Friday, August 10, 2007

Blame it on the ignorant laity?

I recently had a conversation with a priest who was asserting that Vatican II was a very necessary council and was very timely. I asked him why, and he said that the 1950's was no golden era for the Church in America; if things had been so good then and Catholics were so intelligent, why did everything go wrong in the 1960's? He was essentially saying the abuses and mass confusion that crept in after Vatican II happened because the American people were not well enough catechised in the 1950's to understand how to truly implement the documents of Vatican II (this is the same line the bishop's take with papal statements: you all are too stupid to understand these for yourselves; you need us to interpret them for you). If only the American laity had been intelligent enough to comprehend the grand vision of John XXIII, then everything would have went down a lot smoothly.

It was an interesting supposition. So, who is to blame for the gross abuses after Vatican II? (By the way, we are discussing here only the abuses, not the problems of the VII rites and documents themselves) Well, let's break it down Aristotelian style: (1) The Efficient Cause of the abuses were the confusing guidelines introduced by the bishops and the periti in the wake of the Council (2) The Formal Cause was the modernist doctrines that were infesting the theology of the Church in the first half of the twentieth century (3) The Final Cause was clearly the democratization of the Church and the rupture with Church Tradition.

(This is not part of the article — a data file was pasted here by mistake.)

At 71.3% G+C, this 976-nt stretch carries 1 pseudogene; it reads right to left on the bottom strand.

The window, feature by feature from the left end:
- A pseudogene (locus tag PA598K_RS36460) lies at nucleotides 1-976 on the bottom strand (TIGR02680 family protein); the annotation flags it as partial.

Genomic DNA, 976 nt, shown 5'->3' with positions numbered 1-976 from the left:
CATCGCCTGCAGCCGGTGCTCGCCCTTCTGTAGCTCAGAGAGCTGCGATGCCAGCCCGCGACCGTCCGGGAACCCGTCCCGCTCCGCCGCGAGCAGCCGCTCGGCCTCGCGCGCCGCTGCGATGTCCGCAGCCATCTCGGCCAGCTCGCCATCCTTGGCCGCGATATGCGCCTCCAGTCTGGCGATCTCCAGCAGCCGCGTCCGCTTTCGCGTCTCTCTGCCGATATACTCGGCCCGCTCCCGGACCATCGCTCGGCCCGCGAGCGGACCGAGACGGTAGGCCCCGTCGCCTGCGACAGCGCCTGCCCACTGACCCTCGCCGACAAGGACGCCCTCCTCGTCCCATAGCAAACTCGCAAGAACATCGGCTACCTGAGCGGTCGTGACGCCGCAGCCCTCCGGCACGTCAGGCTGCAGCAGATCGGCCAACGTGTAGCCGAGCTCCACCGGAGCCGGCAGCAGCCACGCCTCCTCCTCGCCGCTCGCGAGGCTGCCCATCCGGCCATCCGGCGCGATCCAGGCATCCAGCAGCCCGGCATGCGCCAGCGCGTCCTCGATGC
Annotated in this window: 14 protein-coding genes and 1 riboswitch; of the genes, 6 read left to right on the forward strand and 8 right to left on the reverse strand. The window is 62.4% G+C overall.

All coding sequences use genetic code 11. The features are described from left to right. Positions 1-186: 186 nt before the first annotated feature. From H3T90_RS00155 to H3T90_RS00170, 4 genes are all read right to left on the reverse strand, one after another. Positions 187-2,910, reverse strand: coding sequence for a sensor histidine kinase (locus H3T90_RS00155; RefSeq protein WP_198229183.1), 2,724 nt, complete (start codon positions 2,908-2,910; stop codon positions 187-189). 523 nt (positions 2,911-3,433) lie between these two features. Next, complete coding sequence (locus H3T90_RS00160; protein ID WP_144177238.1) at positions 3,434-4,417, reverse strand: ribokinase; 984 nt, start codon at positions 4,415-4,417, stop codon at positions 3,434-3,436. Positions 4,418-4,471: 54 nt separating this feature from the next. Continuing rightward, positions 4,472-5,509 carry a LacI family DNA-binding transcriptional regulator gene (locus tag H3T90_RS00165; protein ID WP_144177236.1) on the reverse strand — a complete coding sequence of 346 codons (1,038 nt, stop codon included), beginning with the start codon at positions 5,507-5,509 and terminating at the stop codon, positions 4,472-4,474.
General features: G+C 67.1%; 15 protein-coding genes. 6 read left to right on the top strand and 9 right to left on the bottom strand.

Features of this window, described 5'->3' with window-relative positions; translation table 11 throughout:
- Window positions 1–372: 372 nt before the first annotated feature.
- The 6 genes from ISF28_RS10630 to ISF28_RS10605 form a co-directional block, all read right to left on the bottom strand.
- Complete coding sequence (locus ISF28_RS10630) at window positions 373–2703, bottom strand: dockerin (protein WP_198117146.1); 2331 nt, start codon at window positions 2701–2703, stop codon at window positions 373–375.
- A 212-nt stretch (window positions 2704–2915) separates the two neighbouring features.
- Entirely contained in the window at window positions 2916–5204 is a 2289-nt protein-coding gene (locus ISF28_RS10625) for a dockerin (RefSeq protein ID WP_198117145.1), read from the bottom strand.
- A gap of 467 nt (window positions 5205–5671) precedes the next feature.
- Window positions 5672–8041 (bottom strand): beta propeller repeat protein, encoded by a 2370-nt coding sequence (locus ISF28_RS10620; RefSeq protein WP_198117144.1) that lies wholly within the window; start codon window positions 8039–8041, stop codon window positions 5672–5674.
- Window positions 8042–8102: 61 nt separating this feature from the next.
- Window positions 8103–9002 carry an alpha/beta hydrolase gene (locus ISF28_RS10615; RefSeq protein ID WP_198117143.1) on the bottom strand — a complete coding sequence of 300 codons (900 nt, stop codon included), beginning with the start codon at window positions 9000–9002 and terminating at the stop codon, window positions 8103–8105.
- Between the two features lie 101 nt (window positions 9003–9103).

The last question we have is "What was the material cause?" Who is to blame for actually allowing the abuses to take place? Since the Church is made up of people, we would have to say that the Material Cause is the people of the Church who actually instituted and performed the abuses; but which people? This priest in the discussion asserted that it was the laity who were so poorly catechized that they were unable to attain to the lofty vision proposed by Vatican II. Thus, the abuses are the fault of the stupid laity who misunderstood the Council. Is this a proper understanding of how the abuses crept in?

My answer is that the Material Cause is the priests and bishops who got on board with the "spirit of Vatican II" after the Council. If there was a problem with the laity in the 1950's, it was not that they were too poorly catechized but that they were catechized too well, especially in matters of obedience. For centuries, the Catholic faithful were taught the virtue of obedience to ecclesiastical superiors. It was drummed into their head (ever since the Reformation especially) that Father knows best and that obedience is due to the bishop in all things. Thus, when the time of the reforms came, the faithful (never dreaming that their pastors might be making a grave prudential error) followed their pastors into the land of abuse without so much as a thought. They were led by misguided shepherds and they, because of their obedience and docility (virtues, mind you!) to Church authority went wherever Father Get-With-It said they needed to be going. Thus, they reluctantly but obediently sat by while their altars were destroyed and while the music of Palestrina was replaced with the insipid guitar Masses of Marty Haugen.

It is always a virtue to obey an ecclesiastical superior in a prudential manner, even if their judgment may be wrong (so long as it does not lead you to commit sin, of course). The laity cannot be blamed for obeying their pastors; that is what the laity are supposed to do. But it is always a sin for a pastor or shepherd to deliberately lead his people astray. Furthermore, it is an even graver sin when the pastor exploits the faithful's sense of obedience to authority in order to compel their being led astray. The pastors gave the children a scoprion instead of a fish; this is the opposite of what a good pastor is supposed to do. They have the greater sin that whatever culpability an "ignorant laity" bear.